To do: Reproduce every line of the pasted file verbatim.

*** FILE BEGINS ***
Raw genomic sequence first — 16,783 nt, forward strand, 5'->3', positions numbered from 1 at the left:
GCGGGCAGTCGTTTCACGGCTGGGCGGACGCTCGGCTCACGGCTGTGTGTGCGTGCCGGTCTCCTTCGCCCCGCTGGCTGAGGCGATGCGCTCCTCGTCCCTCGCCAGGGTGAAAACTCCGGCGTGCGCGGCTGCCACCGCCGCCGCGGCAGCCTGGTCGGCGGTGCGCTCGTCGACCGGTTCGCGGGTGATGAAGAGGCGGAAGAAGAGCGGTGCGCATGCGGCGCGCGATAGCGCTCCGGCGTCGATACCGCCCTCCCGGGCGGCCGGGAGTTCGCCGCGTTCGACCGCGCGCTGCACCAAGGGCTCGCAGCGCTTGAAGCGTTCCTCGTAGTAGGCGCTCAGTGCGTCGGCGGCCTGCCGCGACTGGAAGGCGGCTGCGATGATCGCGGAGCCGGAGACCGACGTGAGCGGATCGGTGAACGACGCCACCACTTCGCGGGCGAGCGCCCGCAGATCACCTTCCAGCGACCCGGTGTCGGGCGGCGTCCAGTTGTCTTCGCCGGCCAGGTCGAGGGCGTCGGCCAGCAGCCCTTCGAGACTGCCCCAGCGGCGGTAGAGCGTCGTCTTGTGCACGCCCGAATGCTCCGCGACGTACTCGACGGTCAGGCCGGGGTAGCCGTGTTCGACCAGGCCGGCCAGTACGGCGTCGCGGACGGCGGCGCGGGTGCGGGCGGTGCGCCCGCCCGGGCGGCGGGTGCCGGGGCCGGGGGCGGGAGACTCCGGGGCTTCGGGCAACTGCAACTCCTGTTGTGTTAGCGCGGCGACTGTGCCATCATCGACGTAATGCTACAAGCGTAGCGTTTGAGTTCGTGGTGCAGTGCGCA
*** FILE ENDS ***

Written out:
Raw genomic sequence first — 16,783 nt, forward strand, 5'->3', positions numbered from 1 at the left:
GCGGGCAGTCGTTTCACGGCTGGGCGGACGCTCGGCTCACGGCTGTGTGTGCGTGCCGGTCTCCTTCGCCCCGCTGGCTGAGGCGATGCGCTCCTCGTCCCTCGCCAGGGTGAAAACTCCGGCGTGCGCGGCTGCCACCGCCGCCGCGGCAGCCTGGTCGGCGGTGCGCTCGTCGACCGGTTCGCGGGTGATGAAGAGGCGGAAGAAGAGCGGTGCGCATGCGGCGCGCGATAGCGCTCCGGCGTCGATACCGCCCTCCCGGGCGGCCGGGAGTTCGCCGCGTTCGACCGCGCGCTGCACCAAGGGCTCGCAGCGCTTGAAGCGTTCCTCGTAGTAGGCGCTCAGTGCGTCGGCGGCCTGCCGCGACTGGAAGGCGGCTGCGATGATCGCGGAGCCGGAGACCGACGTGAGCGGATCGGTGAACGACGCCACCACTTCGCGGGCGAGCGCCCGCAGATCACCTTCCAGCGACCCGGTGTCGGGCGGCGTCCAGTTGTCTTCGCCGGCCAGGTCGAGGGCGTCGGCCAGCAGCCCTTCGAGACTGCCCCAGCGGCGGTAGAGCGTCGTCTTGTGCACGCCCGAATGCTCCGCGACGTACTCGACGGTCAGGCCGGGGTAGCCGTGTTCGACCAGGCCGGCCAGTACGGCGTCGCGGACGGCGGCGCGGGTGCGGGCGGTGCGCCCGCCCGGGCGGCGGGTGCCGGGGCCGGGGGCGGGAGACTCCGGGGCTTCGGGCAACTGCAACTCCTGTTGTGTTAGCGCGGCGACTGTGCCATCATCGACGTAATGCTACAAGCGTAGCGTTTGAGTTCGTGGTGCAGTGCGCA